Memorialized at this temple are 47 masterless samurai who avenged their master’s death. The story, which every Japanese child knows and which is the subject of a popular kabuki play, starts in 1701: A feudal lord named Asano, in preparation for an imperial entourage from Kyoto, was directed by the shogun to seek advice in court etiquette from his official supervisor, Kira. A quarrel between Asano and Kira, however, caused Asano to draw his sword, which was strictly forbidden at Edo Castle. As punishment, Asano was condemned to commit ritual suicide through disembowlment (seppuku), his family was disinherited, his estate and castle were confiscated, and his samurai became masterless (ronin). They avenged their master’s death, however, by killing Kira at his mansion and parading his head through the streets of Edo to Asano’s grave in Sengakuji. For their act, the ronin, too, were ordered to commit seppuku. Through the centuries they have been held as heroes and are memorialized here with a museum containing their personal items and their tombstones on a hill. Every December 14, a festival here honors the 47 ronin. Nearest station: Sengakuji. photo credit
Tokyo’s oldest temple is also it’s most popular. Senso-ji predates Tokyo itself by almost 1,000 years, founded in the 7th century after two fishermen netted a two-inch golden statue of the Buddhist goddess of mercy and a temple was erected at this spot. Worshippers flock here to throw coins into the temple’s offering box, bow their heads and pray to the goddess. Among other things to see are Kaminarimon Gate with its 220-pound red lantern, Asakusa Shrine dedicated to the two fishermen and their headman, and Nitenmon Gate, which dates from 1618 and is the temple’s oldest structure. (It’s estimated Senso-ji has been destroyed and rebuilt about 20 times over the past 1,300 years, the last time after World War II.) In and around the temple are many counters dispensing fortunes in both English and Japanese, and there’s also a huge incense burner where visitors waft smoke over themselves for good health. A pedestrian pathway leading to the temple, Nakamise Dori, is lined with 100 stalls selling souvenirs both traditional and kitsch, including Edo-era sweets, paper umbrellas, fans, T-shirts, fake tattoos and hair pieces, yukata (Japanese sleepwear), barking toy dogs, magnets, key chains and much more. The surrounding area’s shops and restaurants, some in business since the Edo Period, make Asakusa one of the best old shitamachi (downtown) atmospheres in Tokyo. Nearest station: Asakusa.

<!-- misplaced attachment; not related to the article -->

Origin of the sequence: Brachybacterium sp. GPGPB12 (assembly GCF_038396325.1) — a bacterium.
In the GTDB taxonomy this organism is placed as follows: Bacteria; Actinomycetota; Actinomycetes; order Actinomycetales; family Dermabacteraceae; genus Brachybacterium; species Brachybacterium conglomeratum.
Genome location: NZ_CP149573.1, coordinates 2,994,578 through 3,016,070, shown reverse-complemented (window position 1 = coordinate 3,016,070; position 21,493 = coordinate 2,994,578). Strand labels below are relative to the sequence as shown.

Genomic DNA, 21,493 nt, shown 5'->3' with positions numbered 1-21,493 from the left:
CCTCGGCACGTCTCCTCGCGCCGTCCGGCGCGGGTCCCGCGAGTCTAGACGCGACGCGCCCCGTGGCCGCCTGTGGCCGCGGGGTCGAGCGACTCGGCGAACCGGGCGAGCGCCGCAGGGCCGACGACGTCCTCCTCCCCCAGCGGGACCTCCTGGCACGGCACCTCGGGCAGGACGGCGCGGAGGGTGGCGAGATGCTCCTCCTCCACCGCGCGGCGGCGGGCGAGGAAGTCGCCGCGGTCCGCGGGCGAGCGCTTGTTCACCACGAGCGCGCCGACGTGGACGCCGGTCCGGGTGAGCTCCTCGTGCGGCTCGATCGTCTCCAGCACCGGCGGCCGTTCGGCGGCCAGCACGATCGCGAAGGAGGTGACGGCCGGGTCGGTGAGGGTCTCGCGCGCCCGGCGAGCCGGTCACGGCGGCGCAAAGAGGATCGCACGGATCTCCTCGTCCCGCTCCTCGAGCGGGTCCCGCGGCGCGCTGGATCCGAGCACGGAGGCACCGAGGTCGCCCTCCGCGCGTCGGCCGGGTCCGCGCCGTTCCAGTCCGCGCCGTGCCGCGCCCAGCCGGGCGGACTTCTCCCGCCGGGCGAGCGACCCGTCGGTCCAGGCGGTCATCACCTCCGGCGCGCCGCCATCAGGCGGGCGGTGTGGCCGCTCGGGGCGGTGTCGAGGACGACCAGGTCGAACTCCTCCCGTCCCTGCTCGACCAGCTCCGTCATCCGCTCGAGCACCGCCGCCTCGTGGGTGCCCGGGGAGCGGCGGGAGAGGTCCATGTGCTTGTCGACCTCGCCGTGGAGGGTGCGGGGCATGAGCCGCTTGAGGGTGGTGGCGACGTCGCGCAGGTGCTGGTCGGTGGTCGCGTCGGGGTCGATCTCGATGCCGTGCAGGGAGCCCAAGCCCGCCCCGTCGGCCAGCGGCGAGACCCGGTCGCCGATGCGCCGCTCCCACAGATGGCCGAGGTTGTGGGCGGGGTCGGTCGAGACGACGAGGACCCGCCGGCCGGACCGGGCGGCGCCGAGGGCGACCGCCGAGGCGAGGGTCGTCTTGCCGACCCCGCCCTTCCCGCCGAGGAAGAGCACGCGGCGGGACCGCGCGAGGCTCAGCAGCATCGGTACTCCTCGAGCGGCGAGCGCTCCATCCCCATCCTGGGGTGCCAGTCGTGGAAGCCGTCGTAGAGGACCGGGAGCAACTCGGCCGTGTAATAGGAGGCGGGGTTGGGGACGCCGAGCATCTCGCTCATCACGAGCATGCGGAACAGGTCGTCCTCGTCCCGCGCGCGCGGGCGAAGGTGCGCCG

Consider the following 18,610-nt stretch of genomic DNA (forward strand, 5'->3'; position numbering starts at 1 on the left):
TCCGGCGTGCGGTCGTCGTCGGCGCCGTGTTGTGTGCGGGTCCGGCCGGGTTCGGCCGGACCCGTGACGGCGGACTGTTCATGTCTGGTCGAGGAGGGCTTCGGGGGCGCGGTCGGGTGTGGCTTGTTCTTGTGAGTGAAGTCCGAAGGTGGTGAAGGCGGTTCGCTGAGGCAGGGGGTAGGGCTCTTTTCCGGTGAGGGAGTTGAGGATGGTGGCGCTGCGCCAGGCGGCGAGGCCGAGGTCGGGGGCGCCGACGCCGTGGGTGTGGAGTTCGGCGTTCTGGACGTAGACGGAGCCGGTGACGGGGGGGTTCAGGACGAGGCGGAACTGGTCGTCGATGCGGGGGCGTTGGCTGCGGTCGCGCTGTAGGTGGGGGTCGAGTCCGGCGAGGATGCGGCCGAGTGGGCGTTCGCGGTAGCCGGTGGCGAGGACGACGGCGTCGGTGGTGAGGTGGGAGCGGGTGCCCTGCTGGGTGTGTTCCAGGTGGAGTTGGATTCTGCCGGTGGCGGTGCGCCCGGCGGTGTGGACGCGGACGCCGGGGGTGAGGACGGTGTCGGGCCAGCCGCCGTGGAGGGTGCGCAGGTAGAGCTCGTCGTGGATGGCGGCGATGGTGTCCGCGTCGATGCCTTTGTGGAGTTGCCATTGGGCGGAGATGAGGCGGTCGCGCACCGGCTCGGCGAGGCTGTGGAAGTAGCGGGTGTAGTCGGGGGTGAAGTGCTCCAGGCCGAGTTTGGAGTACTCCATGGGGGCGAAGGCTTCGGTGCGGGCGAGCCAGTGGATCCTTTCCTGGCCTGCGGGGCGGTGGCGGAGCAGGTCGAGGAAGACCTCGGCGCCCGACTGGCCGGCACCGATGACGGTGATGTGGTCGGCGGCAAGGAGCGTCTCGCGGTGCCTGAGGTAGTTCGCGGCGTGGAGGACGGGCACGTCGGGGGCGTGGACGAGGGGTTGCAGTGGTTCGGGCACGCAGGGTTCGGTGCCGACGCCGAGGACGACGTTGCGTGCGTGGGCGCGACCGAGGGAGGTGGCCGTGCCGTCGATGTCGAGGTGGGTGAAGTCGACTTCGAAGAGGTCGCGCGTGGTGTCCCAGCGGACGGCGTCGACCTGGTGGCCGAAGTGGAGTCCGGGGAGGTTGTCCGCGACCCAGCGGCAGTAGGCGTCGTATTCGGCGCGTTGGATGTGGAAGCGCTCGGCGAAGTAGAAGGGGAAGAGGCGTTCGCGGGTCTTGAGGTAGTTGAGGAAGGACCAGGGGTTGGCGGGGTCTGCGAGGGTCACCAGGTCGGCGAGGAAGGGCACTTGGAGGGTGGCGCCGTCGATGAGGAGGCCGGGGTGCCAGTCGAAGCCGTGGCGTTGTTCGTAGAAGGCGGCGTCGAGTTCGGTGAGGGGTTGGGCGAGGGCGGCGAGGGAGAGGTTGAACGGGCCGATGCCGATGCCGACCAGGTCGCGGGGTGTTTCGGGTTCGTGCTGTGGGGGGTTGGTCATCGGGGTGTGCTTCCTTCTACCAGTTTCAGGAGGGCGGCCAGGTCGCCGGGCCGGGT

With 144 acres and three entrance gates, Shinjuku Gyoen is one of Tokyo’s largest parks. It occupies land that was once the esate of a feudal lord before becoming an experimental station for studying Western agriculture and then a private garden for the imperial family. It opened to the public after World War II, and is considered one of the city’s best examples of a Meiji Era (1868-1911) garden. Shinjuku Gyoen contains three distinct landscapes: a formal French garden, an English landscape garden, and one of Tokyo’s best traditional Japanese gardens. It also has wide, grassy lawns for picnics, a greenhouse with more than 2,400 tropical and subtropical plants, and planted areas that attract multitudes when cherry blossoms, azaleas, and other flowers bloom. In fall, the garden attracts crowds for its autumn foliage (especially on Maple Hill) and its large chrysanthemum exhibit. The Japanese garden, buried near the park’s center, contains a succession of ponds with islets and arching bridges, teahouses, and the Taiwan Pavilion, built for the wedding of the Showa Emperor. Nearest stations: Shinjuku Gyoenmae, Shinjuku-Sanchome, Sendagaya and Kokuritsu-kyogijo.